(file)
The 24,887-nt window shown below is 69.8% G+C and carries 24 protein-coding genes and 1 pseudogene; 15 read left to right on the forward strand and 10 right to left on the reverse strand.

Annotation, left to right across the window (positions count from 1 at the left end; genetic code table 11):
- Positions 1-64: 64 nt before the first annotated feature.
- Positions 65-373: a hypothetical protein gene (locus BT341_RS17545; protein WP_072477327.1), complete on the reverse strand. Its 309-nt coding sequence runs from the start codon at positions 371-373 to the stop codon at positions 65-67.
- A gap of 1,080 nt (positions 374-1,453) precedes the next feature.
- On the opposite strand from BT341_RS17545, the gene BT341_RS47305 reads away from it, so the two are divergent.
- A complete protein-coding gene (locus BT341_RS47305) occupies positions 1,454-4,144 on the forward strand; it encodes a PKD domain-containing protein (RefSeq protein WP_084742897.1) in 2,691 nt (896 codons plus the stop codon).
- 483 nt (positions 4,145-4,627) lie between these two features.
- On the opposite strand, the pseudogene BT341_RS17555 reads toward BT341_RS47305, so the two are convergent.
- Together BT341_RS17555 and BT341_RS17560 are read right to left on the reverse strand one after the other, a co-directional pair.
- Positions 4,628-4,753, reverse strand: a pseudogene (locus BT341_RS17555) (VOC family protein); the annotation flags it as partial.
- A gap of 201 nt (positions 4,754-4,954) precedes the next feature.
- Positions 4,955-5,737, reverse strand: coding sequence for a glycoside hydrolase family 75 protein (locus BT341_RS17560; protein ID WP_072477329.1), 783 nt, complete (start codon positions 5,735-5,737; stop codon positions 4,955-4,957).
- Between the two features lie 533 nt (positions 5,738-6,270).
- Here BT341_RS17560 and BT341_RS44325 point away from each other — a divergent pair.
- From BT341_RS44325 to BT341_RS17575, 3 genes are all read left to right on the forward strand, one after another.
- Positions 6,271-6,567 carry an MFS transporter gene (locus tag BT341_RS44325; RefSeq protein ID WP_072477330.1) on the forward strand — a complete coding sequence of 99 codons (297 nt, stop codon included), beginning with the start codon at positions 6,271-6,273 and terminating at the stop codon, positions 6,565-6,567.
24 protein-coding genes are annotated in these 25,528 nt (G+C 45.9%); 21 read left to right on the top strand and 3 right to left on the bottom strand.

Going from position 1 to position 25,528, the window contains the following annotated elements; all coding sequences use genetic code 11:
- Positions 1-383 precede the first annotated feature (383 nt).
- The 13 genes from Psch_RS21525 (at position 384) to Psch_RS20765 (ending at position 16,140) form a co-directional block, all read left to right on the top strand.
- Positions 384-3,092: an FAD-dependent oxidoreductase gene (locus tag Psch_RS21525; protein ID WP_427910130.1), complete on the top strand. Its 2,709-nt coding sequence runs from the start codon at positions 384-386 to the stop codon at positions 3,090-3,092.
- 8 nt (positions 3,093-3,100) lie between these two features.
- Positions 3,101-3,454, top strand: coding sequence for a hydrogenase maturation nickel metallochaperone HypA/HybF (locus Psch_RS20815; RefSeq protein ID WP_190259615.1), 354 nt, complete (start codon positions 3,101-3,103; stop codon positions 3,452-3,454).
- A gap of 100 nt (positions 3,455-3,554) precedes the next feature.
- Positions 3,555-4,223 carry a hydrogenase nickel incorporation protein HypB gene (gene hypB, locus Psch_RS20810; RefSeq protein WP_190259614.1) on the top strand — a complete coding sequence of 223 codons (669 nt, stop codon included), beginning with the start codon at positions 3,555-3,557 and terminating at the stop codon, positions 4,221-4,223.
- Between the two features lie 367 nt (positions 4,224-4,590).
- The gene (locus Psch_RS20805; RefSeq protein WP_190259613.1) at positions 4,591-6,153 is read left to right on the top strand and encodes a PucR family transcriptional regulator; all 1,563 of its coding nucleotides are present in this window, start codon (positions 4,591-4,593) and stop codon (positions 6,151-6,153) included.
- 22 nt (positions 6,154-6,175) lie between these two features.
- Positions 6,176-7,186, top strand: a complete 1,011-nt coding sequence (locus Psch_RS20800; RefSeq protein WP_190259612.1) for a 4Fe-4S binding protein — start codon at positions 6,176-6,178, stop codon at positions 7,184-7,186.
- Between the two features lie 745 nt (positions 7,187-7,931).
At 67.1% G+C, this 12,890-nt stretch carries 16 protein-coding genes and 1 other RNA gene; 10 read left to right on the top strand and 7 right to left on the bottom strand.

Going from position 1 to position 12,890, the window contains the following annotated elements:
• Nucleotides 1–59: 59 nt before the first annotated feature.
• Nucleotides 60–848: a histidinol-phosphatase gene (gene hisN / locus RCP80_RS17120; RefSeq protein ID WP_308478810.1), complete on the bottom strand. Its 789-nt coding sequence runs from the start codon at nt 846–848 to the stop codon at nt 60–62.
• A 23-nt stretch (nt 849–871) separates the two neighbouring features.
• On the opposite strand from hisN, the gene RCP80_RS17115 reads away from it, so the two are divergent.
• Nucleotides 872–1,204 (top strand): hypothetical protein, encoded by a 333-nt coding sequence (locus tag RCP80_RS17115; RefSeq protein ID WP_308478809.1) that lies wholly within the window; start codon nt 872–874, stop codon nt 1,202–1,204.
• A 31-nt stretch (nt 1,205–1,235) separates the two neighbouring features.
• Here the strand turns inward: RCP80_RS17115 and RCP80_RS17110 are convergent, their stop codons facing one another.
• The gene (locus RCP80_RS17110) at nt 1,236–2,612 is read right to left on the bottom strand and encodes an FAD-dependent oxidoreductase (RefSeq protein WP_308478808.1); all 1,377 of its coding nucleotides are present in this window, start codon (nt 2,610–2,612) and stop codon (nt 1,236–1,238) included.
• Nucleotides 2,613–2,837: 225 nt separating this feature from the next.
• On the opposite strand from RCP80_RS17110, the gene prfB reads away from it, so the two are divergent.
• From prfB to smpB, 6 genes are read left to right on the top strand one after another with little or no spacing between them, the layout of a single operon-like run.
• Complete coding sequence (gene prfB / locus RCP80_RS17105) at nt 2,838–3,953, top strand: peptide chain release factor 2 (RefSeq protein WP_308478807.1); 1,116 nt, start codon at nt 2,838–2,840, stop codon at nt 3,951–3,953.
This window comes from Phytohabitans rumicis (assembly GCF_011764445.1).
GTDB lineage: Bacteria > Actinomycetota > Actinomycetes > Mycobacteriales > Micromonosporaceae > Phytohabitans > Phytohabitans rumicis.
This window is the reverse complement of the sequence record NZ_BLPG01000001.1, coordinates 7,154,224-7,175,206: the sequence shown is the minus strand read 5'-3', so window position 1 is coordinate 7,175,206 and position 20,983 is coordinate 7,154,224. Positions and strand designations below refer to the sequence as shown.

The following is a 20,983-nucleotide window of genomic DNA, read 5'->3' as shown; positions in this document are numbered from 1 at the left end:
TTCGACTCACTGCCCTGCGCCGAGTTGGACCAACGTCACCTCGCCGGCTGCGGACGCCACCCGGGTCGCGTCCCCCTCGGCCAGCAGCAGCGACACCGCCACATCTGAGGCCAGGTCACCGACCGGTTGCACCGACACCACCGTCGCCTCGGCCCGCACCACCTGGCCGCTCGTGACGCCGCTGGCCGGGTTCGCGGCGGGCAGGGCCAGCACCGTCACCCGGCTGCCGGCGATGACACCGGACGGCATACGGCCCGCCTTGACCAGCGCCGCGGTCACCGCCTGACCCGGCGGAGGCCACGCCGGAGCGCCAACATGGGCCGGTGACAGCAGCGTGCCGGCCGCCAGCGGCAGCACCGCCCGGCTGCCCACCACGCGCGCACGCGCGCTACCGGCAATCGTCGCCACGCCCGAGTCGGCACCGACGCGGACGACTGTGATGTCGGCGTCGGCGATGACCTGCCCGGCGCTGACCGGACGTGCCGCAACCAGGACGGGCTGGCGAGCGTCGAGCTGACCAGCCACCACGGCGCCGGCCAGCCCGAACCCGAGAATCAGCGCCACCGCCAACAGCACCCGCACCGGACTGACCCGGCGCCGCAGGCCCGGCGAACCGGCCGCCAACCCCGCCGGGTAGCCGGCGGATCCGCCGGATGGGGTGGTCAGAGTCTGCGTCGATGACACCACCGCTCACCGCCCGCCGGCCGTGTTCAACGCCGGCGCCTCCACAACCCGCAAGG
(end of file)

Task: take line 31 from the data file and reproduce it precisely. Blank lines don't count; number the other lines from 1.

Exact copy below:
- Between the two features lie 745 nt (positions 7,187-7,931).